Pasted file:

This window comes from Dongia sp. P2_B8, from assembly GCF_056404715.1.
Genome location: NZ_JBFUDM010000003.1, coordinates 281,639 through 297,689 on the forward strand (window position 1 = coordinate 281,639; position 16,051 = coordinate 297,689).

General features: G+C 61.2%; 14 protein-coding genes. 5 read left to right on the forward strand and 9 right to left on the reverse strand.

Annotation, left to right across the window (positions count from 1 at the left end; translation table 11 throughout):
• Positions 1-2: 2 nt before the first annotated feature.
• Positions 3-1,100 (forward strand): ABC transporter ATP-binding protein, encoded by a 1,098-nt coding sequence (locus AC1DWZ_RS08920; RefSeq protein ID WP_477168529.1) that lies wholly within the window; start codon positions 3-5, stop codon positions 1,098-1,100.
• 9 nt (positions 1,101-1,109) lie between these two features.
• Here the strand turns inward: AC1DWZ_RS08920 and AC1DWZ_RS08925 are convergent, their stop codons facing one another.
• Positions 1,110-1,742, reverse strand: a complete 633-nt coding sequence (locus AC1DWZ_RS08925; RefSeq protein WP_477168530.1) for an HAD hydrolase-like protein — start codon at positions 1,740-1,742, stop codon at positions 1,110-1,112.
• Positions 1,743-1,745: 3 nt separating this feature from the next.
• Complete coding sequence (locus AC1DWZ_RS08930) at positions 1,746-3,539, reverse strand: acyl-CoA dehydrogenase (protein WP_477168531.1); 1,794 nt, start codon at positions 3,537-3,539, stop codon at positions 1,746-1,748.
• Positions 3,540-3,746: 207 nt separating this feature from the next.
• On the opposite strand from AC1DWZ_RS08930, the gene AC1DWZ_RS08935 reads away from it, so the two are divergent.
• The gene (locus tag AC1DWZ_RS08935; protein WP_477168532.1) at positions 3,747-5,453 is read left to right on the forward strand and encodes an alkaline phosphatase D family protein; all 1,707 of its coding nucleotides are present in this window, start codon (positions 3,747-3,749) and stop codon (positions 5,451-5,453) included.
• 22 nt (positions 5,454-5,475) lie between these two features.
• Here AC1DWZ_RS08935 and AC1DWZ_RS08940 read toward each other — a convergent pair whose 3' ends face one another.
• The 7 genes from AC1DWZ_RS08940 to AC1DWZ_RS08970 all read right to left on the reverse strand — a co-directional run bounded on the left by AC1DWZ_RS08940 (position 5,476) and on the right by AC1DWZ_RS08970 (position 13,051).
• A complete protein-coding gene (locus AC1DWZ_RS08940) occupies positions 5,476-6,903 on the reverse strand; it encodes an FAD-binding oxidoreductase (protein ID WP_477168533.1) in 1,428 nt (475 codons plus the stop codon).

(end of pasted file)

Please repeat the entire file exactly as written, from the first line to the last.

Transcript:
This window comes from Dongia sp. P2_B8, from assembly GCF_056404715.1.
Genome location: NZ_JBFUDM010000003.1, coordinates 281,639 through 297,689 on the forward strand (window position 1 = coordinate 281,639; position 16,051 = coordinate 297,689).

General features: G+C 61.2%; 14 protein-coding genes. 5 read left to right on the forward strand and 9 right to left on the reverse strand.

Annotation, left to right across the window (positions count from 1 at the left end; translation table 11 throughout):
• Positions 1-2: 2 nt before the first annotated feature.
• Positions 3-1,100 (forward strand): ABC transporter ATP-binding protein, encoded by a 1,098-nt coding sequence (locus AC1DWZ_RS08920; RefSeq protein ID WP_477168529.1) that lies wholly within the window; start codon positions 3-5, stop codon positions 1,098-1,100.
• 9 nt (positions 1,101-1,109) lie between these two features.
• Here the strand turns inward: AC1DWZ_RS08920 and AC1DWZ_RS08925 are convergent, their stop codons facing one another.
• Positions 1,110-1,742, reverse strand: a complete 633-nt coding sequence (locus AC1DWZ_RS08925; RefSeq protein WP_477168530.1) for an HAD hydrolase-like protein — start codon at positions 1,740-1,742, stop codon at positions 1,110-1,112.
• Positions 1,743-1,745: 3 nt separating this feature from the next.
• Complete coding sequence (locus AC1DWZ_RS08930) at positions 1,746-3,539, reverse strand: acyl-CoA dehydrogenase (protein WP_477168531.1); 1,794 nt, start codon at positions 3,537-3,539, stop codon at positions 1,746-1,748.
• Positions 3,540-3,746: 207 nt separating this feature from the next.
• On the opposite strand from AC1DWZ_RS08930, the gene AC1DWZ_RS08935 reads away from it, so the two are divergent.
• The gene (locus tag AC1DWZ_RS08935; protein WP_477168532.1) at positions 3,747-5,453 is read left to right on the forward strand and encodes an alkaline phosphatase D family protein; all 1,707 of its coding nucleotides are present in this window, start codon (positions 3,747-3,749) and stop codon (positions 5,451-5,453) included.
• 22 nt (positions 5,454-5,475) lie between these two features.
• Here AC1DWZ_RS08935 and AC1DWZ_RS08940 read toward each other — a convergent pair whose 3' ends face one another.
• The 7 genes from AC1DWZ_RS08940 to AC1DWZ_RS08970 all read right to left on the reverse strand — a co-directional run bounded on the left by AC1DWZ_RS08940 (position 5,476) and on the right by AC1DWZ_RS08970 (position 13,051).
• A complete protein-coding gene (locus AC1DWZ_RS08940) occupies positions 5,476-6,903 on the reverse strand; it encodes an FAD-binding oxidoreductase (protein ID WP_477168533.1) in 1,428 nt (475 codons plus the stop codon).